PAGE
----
Placental infarction (sometimes called placental cerebral infarction) is the interruption in blood flow between the placenta and the baby. Minor infarctions (lesions or masses on the placenta) are present in about a quarter of all normal pregnancies, and do not affect the pregnancy. More serious infarctions, however, can directly cause fetal distress and long-term complications, including developmental delays and cerebral palsy. Infarctions are typically detected by ultrasound.
What Causes Placental Infarction?
There are number of known causes of placental infarction, including:
How Should Doctors React to Placental Infarction?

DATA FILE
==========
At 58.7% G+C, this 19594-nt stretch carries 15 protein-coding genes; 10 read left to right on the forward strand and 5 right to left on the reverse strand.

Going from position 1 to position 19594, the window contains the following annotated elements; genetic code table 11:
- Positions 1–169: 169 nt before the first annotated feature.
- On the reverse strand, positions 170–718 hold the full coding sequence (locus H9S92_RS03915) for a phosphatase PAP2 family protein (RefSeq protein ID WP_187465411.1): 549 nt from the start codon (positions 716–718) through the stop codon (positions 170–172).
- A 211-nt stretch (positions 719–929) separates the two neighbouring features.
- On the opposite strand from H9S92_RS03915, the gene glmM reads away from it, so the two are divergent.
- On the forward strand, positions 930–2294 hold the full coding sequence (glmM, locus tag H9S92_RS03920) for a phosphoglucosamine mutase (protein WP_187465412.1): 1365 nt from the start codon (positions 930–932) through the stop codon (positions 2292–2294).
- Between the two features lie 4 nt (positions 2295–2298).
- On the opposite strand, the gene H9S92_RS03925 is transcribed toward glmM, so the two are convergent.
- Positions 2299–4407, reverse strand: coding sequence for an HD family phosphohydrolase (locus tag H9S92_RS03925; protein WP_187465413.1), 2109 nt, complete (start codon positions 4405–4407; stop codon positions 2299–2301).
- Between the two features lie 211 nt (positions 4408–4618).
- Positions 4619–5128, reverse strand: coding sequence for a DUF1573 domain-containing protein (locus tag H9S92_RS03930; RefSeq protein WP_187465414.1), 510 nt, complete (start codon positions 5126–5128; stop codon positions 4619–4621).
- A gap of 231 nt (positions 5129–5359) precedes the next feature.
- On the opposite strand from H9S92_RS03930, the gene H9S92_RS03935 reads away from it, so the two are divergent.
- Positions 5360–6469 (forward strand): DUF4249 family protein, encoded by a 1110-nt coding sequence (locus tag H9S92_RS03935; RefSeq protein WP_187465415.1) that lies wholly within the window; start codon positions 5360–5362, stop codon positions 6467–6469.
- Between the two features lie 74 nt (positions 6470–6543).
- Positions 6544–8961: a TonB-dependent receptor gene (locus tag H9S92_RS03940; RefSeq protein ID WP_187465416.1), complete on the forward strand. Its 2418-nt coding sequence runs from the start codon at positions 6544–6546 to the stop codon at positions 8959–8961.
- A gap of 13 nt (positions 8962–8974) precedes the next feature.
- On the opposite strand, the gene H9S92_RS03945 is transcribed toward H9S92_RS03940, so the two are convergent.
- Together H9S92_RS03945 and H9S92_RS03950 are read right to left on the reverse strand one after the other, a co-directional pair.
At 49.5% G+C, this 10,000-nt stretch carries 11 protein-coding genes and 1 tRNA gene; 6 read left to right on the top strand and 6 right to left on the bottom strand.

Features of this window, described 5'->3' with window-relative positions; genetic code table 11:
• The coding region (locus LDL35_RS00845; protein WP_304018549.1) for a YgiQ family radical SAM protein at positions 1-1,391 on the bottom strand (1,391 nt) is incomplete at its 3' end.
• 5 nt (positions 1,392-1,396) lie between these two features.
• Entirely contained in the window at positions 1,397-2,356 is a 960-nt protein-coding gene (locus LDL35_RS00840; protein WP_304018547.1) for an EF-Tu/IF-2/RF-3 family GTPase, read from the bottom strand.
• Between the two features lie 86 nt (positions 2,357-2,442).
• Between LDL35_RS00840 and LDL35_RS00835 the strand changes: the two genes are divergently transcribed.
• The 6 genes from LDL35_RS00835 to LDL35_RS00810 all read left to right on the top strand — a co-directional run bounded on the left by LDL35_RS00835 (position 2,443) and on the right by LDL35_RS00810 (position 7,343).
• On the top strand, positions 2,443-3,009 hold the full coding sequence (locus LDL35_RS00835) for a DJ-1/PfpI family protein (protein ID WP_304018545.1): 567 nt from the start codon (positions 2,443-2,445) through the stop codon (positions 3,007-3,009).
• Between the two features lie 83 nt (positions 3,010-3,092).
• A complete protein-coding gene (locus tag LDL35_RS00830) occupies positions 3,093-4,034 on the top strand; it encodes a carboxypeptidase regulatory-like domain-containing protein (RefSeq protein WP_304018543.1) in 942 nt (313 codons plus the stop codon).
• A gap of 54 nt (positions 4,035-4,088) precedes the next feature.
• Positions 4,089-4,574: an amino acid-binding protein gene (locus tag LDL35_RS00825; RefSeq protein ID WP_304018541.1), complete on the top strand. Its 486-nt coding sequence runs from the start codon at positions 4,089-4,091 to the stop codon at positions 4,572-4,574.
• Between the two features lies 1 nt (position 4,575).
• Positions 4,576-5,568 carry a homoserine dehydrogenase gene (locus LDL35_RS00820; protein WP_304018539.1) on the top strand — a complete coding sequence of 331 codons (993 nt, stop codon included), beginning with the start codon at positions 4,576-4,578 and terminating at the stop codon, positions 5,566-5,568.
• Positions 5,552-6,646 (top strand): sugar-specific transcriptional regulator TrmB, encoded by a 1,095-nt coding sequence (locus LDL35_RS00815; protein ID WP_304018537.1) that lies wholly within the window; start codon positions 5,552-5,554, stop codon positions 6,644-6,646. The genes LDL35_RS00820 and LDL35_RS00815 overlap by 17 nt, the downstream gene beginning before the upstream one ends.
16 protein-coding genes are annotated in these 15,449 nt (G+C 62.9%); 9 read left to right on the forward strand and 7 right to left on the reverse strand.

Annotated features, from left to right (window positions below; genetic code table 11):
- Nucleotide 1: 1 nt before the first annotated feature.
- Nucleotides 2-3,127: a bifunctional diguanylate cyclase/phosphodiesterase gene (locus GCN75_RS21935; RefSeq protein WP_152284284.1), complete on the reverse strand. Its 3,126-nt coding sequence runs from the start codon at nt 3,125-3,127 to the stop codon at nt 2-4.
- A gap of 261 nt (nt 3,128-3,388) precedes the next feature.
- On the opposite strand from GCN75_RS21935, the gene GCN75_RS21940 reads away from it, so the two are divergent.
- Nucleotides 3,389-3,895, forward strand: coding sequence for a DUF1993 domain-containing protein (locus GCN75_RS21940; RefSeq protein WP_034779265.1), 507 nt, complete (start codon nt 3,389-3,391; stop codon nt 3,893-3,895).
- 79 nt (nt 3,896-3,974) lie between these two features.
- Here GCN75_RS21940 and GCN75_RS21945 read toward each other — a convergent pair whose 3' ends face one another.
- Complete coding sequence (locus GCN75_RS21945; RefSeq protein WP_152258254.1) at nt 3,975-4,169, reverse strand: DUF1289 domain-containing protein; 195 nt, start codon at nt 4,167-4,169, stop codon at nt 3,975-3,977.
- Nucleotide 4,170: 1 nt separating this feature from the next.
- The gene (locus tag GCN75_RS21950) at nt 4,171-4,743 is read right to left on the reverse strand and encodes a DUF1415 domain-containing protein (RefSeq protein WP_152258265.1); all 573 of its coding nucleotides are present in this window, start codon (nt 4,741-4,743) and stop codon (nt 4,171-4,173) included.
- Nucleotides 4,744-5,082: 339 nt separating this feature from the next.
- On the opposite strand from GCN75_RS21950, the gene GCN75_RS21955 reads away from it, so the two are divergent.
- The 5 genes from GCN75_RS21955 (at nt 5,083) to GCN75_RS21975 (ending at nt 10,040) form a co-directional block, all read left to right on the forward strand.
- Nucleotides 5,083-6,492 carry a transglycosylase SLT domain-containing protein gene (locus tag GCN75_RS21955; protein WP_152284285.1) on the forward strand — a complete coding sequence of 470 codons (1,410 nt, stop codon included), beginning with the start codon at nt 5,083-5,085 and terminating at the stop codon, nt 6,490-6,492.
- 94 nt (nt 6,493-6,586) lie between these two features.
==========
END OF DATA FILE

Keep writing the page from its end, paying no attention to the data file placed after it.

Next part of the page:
The first sign of a placental infarct may be bleeding or spotting, though these signs are not always present. When a doctor detects placental infarction, particularly close to the due date, it may be necessary to perform more frequent ultrasounds to track the health of the placenta, and to ensure that the baby is getting the necessary blood and nutrients. Non-stress testing will also help to ensure the continued health of the baby.
Doctors and other health care providers must be on the lookout for placental infarction and other problems during pregnancy. If they do not timely react, the consequences to the baby can severe and permanent. If you have questions about whether your medical providers did everything possible during your pregnancy, contact our medical malpractice attorneys at (855) 712-7818 or online for a free consultation.